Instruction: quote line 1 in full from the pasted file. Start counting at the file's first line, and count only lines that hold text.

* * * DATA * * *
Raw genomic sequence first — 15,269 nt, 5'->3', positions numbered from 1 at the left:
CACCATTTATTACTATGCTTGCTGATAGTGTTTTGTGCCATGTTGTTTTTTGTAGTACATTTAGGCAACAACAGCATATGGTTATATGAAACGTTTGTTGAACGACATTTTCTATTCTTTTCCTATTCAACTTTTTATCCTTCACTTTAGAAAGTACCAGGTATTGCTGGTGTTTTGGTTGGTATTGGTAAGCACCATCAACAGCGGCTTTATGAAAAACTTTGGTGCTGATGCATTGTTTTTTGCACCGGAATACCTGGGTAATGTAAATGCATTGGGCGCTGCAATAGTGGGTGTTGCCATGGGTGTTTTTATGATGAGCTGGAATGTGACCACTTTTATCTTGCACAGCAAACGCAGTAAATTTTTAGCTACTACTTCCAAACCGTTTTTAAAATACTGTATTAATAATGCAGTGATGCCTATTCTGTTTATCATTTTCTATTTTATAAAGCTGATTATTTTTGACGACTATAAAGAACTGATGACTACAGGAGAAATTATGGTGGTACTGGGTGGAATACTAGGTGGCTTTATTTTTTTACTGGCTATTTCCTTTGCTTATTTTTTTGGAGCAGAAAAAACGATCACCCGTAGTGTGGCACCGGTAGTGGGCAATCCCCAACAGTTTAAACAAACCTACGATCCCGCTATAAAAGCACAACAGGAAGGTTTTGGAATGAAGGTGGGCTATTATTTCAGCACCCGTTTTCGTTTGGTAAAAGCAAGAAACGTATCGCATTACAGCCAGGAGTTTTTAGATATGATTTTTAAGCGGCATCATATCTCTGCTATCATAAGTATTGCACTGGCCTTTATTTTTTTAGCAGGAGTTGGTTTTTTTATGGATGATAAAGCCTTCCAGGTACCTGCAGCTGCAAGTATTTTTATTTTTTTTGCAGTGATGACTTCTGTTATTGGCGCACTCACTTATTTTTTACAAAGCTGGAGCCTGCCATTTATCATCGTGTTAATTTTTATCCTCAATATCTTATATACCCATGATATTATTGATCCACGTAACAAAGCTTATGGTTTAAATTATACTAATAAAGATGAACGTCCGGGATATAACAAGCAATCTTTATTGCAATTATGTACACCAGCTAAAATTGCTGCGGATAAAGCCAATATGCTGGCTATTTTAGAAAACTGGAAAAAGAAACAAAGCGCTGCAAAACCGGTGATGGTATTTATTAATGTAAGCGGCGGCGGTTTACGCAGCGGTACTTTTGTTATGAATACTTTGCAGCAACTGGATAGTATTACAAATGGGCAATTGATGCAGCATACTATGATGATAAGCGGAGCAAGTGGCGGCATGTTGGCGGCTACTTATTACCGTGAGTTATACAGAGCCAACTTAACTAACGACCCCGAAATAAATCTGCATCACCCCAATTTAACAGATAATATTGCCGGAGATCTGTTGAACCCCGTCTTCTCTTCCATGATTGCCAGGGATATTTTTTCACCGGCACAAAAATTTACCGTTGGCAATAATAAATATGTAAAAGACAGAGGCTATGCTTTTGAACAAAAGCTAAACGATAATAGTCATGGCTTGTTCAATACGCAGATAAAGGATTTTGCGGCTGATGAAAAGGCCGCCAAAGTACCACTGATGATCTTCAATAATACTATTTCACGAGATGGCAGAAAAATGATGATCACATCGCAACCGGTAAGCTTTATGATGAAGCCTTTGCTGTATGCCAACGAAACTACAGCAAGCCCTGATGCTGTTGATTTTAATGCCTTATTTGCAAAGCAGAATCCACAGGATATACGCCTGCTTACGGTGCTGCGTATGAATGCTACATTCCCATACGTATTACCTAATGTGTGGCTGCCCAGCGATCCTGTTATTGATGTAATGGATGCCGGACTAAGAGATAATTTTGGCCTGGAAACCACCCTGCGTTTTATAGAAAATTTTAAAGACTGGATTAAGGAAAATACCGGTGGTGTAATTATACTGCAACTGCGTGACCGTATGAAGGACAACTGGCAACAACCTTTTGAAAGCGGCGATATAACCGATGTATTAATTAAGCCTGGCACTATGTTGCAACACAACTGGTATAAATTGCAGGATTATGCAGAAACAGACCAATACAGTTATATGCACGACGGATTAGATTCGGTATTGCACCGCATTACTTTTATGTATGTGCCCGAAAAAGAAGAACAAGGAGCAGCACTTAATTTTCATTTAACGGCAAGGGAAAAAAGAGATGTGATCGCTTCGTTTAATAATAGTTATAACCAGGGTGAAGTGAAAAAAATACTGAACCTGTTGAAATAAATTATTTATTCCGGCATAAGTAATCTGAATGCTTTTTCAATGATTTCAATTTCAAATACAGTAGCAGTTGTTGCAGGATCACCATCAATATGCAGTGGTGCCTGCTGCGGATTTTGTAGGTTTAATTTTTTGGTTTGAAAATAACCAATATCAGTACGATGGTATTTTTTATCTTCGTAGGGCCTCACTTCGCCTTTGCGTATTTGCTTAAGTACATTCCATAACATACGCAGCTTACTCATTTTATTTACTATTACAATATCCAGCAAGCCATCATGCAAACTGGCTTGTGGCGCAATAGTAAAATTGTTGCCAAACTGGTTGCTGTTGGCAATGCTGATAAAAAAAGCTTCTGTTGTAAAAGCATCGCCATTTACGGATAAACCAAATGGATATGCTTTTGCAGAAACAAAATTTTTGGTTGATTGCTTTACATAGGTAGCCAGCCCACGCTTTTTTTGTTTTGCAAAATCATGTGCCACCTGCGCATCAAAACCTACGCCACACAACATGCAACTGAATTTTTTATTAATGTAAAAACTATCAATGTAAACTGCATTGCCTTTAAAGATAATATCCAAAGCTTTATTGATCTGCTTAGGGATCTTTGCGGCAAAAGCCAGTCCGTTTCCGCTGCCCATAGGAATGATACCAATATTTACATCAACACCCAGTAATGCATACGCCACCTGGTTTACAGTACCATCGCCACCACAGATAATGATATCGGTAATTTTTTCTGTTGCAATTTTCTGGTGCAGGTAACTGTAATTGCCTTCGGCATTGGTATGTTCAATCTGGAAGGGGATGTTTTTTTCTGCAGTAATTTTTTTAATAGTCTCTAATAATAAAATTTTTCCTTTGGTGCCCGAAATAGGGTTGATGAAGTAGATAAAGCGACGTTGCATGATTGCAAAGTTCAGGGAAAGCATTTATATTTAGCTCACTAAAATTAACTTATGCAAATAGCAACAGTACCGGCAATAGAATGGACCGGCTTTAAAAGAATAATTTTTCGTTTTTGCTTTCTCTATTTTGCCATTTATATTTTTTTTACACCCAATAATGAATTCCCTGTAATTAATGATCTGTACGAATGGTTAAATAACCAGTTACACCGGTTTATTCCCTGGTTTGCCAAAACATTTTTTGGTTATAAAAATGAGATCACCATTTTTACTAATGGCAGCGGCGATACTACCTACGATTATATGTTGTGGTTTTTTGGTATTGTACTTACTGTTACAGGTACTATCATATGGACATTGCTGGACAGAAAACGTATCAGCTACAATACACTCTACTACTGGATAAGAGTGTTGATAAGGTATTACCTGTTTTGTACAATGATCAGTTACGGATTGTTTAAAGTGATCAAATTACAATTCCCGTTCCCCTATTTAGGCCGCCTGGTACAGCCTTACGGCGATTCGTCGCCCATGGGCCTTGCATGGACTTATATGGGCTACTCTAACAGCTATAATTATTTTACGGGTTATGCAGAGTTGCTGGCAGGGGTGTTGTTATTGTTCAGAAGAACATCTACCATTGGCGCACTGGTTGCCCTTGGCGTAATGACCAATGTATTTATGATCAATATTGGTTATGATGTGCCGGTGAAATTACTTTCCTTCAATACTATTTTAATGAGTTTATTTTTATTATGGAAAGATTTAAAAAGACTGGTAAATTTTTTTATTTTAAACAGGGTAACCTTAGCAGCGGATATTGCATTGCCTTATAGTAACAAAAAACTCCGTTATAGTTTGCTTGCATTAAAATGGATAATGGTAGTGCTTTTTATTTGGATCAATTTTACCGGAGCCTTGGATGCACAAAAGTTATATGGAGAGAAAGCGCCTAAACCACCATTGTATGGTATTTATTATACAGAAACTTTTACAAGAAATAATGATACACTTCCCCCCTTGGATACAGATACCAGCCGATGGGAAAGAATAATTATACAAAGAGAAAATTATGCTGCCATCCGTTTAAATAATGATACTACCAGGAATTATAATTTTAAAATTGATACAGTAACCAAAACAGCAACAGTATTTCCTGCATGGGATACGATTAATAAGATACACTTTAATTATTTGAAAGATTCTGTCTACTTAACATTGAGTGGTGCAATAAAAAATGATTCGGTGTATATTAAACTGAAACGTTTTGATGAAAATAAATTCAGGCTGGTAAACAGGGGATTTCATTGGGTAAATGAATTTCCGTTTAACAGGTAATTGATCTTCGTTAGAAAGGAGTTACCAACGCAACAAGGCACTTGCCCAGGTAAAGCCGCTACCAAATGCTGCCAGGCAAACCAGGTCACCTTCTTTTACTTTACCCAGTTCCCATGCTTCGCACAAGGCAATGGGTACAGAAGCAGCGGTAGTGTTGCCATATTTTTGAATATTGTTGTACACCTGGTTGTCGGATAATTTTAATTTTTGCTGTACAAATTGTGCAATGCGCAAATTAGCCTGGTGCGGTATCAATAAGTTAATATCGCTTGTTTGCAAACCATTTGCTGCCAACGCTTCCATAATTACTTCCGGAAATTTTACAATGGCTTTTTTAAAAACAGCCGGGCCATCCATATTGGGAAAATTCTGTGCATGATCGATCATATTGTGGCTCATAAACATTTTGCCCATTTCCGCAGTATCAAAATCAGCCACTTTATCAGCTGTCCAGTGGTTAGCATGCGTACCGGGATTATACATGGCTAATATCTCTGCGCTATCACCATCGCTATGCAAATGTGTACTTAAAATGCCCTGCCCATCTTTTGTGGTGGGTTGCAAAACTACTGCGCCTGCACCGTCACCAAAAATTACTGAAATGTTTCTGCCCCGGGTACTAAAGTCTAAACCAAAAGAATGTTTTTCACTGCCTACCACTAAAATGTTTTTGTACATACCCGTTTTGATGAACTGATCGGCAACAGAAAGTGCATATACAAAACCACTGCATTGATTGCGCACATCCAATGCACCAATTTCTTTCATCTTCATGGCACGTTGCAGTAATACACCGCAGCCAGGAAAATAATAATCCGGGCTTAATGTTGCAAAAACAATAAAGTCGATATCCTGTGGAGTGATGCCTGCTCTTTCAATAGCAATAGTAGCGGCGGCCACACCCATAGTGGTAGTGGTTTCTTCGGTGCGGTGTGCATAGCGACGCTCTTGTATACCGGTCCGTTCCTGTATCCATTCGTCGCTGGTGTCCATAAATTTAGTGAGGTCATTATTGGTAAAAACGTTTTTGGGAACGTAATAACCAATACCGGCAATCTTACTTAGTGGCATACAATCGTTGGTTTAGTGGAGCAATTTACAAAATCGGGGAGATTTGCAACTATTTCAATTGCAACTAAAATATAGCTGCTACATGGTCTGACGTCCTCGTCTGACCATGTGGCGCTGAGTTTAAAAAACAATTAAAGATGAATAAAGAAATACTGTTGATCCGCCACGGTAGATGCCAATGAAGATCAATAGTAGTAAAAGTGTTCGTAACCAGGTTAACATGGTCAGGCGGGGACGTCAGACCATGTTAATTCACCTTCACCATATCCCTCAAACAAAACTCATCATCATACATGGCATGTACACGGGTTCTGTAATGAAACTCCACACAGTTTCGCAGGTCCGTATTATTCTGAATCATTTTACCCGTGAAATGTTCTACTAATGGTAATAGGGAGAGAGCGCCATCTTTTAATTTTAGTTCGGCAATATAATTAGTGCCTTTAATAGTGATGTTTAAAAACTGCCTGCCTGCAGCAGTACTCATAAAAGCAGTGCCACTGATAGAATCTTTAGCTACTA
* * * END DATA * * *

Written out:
Raw genomic sequence first — 15,269 nt, 5'->3', positions numbered from 1 at the left: